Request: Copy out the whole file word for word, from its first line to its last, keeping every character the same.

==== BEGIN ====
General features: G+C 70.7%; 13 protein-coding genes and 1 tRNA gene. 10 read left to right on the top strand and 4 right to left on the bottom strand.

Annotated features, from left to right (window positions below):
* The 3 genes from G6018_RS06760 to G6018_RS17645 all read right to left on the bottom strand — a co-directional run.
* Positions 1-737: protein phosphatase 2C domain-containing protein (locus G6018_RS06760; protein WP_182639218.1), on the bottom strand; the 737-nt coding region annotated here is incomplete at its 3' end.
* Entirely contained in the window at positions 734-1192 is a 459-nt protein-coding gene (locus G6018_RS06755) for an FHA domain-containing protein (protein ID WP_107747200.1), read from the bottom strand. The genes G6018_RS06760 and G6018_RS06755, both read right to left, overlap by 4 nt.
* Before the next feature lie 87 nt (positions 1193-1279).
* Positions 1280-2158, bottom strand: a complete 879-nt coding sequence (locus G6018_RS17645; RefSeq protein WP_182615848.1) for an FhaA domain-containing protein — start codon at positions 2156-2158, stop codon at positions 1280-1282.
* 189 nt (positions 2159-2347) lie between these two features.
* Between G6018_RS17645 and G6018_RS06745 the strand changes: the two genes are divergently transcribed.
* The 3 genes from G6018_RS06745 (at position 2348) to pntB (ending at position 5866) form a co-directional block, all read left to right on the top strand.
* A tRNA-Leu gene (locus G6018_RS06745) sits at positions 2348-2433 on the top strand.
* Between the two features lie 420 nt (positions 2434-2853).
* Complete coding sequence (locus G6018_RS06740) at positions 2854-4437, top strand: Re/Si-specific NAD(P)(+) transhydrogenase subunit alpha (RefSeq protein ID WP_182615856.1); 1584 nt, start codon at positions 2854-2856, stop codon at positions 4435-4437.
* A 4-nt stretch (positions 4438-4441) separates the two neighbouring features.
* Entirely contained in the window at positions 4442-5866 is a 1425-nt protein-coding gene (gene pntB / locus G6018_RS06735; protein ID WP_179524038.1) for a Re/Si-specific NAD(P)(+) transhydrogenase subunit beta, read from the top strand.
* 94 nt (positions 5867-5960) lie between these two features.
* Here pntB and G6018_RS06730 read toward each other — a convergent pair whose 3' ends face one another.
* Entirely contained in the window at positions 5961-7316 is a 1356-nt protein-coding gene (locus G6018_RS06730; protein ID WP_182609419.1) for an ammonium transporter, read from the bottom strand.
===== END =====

General features: G+C 70.7%; 13 protein-coding genes and 1 tRNA gene. 10 read left to right on the top strand and 4 right to left on the bottom strand.

Annotated features, from left to right (window positions below):
* The 3 genes from G6018_RS06760 to G6018_RS17645 all read right to left on the bottom strand — a co-directional run.
* Positions 1-737: protein phosphatase 2C domain-containing protein (locus G6018_RS06760; protein WP_182639218.1), on the bottom strand; the 737-nt coding region annotated here is incomplete at its 3' end.
* Entirely contained in the window at positions 734-1192 is a 459-nt protein-coding gene (locus G6018_RS06755) for an FHA domain-containing protein (protein ID WP_107747200.1), read from the bottom strand. The genes G6018_RS06760 and G6018_RS06755, both read right to left, overlap by 4 nt.
* Before the next feature lie 87 nt (positions 1193-1279).
* Positions 1280-2158, bottom strand: a complete 879-nt coding sequence (locus G6018_RS17645; RefSeq protein WP_182615848.1) for an FhaA domain-containing protein — start codon at positions 2156-2158, stop codon at positions 1280-1282.
* 189 nt (positions 2159-2347) lie between these two features.
* Between G6018_RS17645 and G6018_RS06745 the strand changes: the two genes are divergently transcribed.
* The 3 genes from G6018_RS06745 (at position 2348) to pntB (ending at position 5866) form a co-directional block, all read left to right on the top strand.
* A tRNA-Leu gene (locus G6018_RS06745) sits at positions 2348-2433 on the top strand.
* Between the two features lie 420 nt (positions 2434-2853).
* Complete coding sequence (locus G6018_RS06740) at positions 2854-4437, top strand: Re/Si-specific NAD(P)(+) transhydrogenase subunit alpha (RefSeq protein ID WP_182615856.1); 1584 nt, start codon at positions 2854-2856, stop codon at positions 4435-4437.
* A 4-nt stretch (positions 4438-4441) separates the two neighbouring features.
* Entirely contained in the window at positions 4442-5866 is a 1425-nt protein-coding gene (gene pntB / locus G6018_RS06735; protein ID WP_179524038.1) for a Re/Si-specific NAD(P)(+) transhydrogenase subunit beta, read from the top strand.
* 94 nt (positions 5867-5960) lie between these two features.
* Here pntB and G6018_RS06730 read toward each other — a convergent pair whose 3' ends face one another.
* Entirely contained in the window at positions 5961-7316 is a 1356-nt protein-coding gene (locus G6018_RS06730; protein ID WP_182609419.1) for an ammonium transporter, read from the bottom strand.